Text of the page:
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Childhood Non-Hodgkin Lymphoma Treatment

General Information About Childhood Non-Hodgkin Lymphoma

Childhood non-Hodgkin lymphoma is a disease in which malignant (cancer) cells form in the lymph system.

The lymph system is part of the immune system and is made up of the following:


Anatomy of the lymph system, showing the lymph vessels and lymph organs including lymph nodes, tonsils, thymus, spleen, and bone marrow. Lymph (clear fluid) and lymphocytes travel through the lymph vessels and into the lymph nodes where the lymphocytes destroy harmful substances. The lymph enters the blood through a large vein near the heart.
Anatomy of the lymph system, showing the lymph vessels and lymph organs including lymph nodes, tonsils, thymus, spleen, and bone marrow. Lymph (clear fluid) and lymphocytes travel through the lymph vessels and into the lymph nodes where the lymphocytes destroy harmful substances. The lymph enters the blood through a large vein near the heart.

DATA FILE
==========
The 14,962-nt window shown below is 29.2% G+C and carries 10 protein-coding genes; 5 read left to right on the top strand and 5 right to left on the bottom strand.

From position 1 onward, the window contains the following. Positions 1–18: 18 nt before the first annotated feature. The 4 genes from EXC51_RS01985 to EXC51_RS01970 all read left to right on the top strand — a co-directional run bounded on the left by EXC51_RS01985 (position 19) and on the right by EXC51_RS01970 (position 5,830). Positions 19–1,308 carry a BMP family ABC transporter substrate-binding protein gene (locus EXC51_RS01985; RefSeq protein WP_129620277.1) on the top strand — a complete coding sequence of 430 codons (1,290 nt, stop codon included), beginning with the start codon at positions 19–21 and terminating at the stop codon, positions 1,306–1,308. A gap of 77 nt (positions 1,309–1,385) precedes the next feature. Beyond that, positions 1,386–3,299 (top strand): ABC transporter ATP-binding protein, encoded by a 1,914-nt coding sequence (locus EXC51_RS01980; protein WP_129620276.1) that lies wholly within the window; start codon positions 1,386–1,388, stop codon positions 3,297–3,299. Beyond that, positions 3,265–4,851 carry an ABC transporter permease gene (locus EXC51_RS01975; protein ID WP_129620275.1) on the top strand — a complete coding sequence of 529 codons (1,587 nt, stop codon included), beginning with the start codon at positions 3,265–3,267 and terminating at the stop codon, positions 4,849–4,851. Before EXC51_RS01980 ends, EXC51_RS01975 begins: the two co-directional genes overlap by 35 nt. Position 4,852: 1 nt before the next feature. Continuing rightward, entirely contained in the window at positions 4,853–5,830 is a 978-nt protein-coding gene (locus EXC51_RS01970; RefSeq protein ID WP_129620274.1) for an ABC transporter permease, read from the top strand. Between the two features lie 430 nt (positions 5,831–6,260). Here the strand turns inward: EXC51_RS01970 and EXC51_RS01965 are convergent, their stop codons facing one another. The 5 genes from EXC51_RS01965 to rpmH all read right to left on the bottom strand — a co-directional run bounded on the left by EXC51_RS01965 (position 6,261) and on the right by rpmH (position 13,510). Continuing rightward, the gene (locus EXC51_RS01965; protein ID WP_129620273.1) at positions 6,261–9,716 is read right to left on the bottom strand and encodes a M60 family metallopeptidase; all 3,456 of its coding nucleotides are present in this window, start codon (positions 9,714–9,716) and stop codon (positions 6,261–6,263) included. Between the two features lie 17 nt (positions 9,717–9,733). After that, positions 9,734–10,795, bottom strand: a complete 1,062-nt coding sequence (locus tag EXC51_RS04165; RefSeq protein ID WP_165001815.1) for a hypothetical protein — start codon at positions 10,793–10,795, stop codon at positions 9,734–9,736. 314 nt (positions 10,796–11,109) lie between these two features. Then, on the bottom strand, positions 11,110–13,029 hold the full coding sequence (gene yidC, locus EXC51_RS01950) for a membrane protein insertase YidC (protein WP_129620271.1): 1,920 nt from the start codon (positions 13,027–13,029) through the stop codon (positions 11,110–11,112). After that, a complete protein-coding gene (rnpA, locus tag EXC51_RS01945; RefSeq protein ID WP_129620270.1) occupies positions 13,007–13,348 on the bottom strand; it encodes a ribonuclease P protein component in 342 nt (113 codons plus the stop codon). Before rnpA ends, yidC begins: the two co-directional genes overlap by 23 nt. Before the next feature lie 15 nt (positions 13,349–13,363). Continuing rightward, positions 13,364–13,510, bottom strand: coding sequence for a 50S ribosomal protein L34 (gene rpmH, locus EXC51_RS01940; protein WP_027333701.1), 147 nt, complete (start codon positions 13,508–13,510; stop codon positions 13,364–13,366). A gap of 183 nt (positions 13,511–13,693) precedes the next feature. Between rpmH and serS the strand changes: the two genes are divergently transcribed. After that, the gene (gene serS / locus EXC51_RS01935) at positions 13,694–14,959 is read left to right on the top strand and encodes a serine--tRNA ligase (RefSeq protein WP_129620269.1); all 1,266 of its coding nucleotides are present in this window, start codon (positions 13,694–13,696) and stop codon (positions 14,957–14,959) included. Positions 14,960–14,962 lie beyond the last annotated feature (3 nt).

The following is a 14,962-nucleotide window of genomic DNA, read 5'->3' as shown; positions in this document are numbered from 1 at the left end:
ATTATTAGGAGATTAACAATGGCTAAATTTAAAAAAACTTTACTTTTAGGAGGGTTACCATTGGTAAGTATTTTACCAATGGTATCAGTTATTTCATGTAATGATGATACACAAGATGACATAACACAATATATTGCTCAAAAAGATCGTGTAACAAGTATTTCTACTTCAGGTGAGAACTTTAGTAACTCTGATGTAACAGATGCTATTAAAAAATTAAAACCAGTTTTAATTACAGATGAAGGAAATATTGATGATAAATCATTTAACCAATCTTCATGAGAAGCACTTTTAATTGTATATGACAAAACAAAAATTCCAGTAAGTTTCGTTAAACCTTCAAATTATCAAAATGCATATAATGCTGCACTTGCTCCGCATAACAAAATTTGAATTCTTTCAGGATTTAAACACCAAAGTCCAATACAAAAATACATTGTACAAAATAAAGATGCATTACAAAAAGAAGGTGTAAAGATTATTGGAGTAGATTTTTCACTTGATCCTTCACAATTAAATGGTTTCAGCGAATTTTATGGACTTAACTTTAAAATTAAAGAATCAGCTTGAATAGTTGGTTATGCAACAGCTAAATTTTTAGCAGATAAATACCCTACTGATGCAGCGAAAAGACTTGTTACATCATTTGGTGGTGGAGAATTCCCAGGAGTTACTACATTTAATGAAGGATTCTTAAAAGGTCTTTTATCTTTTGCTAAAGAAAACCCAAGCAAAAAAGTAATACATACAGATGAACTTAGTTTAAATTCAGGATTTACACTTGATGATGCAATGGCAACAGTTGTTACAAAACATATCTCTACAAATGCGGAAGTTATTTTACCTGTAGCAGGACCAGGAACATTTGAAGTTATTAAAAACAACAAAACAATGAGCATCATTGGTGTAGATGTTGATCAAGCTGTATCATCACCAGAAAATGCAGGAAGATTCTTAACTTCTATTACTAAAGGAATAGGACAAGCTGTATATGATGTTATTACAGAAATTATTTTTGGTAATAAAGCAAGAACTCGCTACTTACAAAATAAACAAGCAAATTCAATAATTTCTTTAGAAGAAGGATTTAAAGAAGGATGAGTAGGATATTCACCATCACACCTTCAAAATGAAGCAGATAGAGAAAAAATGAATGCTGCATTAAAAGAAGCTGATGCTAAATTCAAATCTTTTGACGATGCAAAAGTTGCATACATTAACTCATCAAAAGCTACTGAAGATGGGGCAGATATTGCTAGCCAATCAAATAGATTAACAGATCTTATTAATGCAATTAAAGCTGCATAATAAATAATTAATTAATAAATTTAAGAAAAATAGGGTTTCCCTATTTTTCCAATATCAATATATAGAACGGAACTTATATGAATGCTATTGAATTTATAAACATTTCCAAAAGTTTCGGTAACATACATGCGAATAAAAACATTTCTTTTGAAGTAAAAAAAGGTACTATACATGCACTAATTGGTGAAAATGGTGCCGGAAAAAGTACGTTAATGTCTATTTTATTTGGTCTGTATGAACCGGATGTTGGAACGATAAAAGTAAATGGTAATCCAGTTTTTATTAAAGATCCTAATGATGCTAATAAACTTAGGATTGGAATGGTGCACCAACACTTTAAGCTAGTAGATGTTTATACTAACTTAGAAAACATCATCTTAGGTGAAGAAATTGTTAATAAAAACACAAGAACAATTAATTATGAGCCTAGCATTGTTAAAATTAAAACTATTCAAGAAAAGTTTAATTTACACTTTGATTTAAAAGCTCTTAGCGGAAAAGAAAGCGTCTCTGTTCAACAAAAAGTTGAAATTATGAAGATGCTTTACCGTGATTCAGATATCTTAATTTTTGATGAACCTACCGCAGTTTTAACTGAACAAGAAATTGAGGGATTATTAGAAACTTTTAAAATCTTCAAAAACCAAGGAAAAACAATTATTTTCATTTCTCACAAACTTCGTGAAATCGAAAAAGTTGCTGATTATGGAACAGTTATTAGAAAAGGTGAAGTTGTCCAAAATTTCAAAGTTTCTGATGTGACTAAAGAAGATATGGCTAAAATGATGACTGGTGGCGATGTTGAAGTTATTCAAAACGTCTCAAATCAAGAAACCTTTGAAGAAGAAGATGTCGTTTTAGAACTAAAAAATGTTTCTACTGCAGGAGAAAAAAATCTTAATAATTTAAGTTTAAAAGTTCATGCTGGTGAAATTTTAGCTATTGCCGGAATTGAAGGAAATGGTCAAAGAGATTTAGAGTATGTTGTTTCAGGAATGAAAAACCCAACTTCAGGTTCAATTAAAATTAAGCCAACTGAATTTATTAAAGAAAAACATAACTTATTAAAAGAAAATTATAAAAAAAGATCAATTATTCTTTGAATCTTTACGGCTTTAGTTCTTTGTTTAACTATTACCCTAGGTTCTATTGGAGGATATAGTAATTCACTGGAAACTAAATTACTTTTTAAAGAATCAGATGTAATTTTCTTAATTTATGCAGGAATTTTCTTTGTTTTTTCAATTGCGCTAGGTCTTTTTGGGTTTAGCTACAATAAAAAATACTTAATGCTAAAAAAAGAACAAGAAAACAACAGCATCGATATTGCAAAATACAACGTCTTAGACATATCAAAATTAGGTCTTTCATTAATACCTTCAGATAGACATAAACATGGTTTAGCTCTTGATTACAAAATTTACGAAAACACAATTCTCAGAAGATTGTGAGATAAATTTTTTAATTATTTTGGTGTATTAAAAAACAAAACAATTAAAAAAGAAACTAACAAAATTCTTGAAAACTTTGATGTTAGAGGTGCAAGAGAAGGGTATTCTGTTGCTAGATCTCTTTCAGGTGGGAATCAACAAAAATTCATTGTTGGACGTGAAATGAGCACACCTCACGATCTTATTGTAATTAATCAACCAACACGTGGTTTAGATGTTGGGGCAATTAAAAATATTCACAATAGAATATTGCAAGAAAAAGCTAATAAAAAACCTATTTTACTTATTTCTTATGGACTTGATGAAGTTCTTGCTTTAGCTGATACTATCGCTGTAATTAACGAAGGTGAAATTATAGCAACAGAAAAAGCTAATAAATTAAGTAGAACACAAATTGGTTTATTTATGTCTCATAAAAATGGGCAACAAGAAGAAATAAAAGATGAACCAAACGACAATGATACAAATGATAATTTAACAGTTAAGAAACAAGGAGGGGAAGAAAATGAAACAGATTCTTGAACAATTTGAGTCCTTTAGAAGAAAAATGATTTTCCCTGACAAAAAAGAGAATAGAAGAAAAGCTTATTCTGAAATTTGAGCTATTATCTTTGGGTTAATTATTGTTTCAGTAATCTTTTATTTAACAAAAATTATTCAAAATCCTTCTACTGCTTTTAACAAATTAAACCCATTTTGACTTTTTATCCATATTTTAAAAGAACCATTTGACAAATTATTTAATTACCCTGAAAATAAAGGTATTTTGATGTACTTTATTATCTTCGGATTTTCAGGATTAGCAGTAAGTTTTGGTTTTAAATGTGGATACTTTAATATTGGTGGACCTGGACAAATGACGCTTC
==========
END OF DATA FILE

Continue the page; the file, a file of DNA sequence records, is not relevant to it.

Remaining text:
Because lymph tissue is found throughout the body, childhood non-Hodgkin lymphoma can begin in almost any part of the body. Cancer can spread to the liver and many other organs and tissues.

Non-Hodgkin lymphoma can occur in both adults and children. Treatment for children is different than treatment for adults. (See the PDQ summary on Adult Non-Hodgkin Lymphoma Treatment for more information on treatment in adults.)

There are four major types of childhood non-Hodgkin lymphoma.

The specific type of lymphoma is determined by how the cells look under a microscope. The 4 major types of childhood non-Hodgkin lymphoma are:

There are other types of lymphoma that occur in children. These include the following:

Possible signs of childhood non-Hodgkin lymphoma include breathing problems and swollen lymph nodes.

These and other symptoms may be caused by childhood non-Hodgkin lymphoma. Other conditions may cause the same symptoms. A doctor should be consulted if any of the following problems occur:

Tests that examine the body and lymph system are used to detect (find) and diagnose childhood non-Hodgkin lymphoma.

The following tests and procedures may be used:

Certain factors affect prognosis (chance of recovery) and treatment options.

The prognosis (chance of recovery) and treatment options depend on: